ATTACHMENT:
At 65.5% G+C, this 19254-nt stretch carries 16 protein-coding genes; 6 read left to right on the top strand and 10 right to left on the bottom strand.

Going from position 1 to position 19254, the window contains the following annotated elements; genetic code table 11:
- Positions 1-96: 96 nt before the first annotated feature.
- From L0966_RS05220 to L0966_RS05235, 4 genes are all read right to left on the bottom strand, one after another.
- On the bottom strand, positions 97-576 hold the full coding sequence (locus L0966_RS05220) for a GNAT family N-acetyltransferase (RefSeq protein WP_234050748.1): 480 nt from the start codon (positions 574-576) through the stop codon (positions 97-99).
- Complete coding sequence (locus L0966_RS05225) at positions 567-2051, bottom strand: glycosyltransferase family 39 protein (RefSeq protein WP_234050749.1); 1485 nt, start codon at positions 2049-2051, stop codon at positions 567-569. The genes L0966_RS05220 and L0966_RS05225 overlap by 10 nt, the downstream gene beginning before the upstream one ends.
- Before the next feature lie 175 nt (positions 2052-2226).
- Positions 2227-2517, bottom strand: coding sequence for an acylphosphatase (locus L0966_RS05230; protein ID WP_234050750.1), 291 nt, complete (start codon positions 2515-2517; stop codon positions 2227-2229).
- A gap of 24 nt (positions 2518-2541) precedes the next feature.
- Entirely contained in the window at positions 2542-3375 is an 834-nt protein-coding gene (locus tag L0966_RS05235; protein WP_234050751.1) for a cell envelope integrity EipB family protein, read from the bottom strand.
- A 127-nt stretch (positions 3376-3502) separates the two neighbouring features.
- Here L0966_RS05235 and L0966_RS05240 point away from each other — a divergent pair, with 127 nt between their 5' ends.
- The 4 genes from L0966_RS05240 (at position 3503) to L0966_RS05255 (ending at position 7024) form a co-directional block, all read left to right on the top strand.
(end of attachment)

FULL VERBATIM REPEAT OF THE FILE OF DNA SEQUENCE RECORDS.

At 65.5% G+C, this 19254-nt stretch carries 16 protein-coding genes; 6 read left to right on the top strand and 10 right to left on the bottom strand.

Going from position 1 to position 19254, the window contains the following annotated elements; genetic code table 11:
- Positions 1-96: 96 nt before the first annotated feature.
- From L0966_RS05220 to L0966_RS05235, 4 genes are all read right to left on the bottom strand, one after another.
- On the bottom strand, positions 97-576 hold the full coding sequence (locus L0966_RS05220) for a GNAT family N-acetyltransferase (RefSeq protein WP_234050748.1): 480 nt from the start codon (positions 574-576) through the stop codon (positions 97-99).
- Complete coding sequence (locus L0966_RS05225) at positions 567-2051, bottom strand: glycosyltransferase family 39 protein (RefSeq protein WP_234050749.1); 1485 nt, start codon at positions 2049-2051, stop codon at positions 567-569. The genes L0966_RS05220 and L0966_RS05225 overlap by 10 nt, the downstream gene beginning before the upstream one ends.
- Before the next feature lie 175 nt (positions 2052-2226).
- Positions 2227-2517, bottom strand: coding sequence for an acylphosphatase (locus L0966_RS05230; protein ID WP_234050750.1), 291 nt, complete (start codon positions 2515-2517; stop codon positions 2227-2229).
- A gap of 24 nt (positions 2518-2541) precedes the next feature.
- Entirely contained in the window at positions 2542-3375 is an 834-nt protein-coding gene (locus tag L0966_RS05235; protein WP_234050751.1) for a cell envelope integrity EipB family protein, read from the bottom strand.
- A 127-nt stretch (positions 3376-3502) separates the two neighbouring features.
- Here L0966_RS05235 and L0966_RS05240 point away from each other — a divergent pair, with 127 nt between their 5' ends.
- The 4 genes from L0966_RS05240 (at position 3503) to L0966_RS05255 (ending at position 7024) form a co-directional block, all read left to right on the top strand.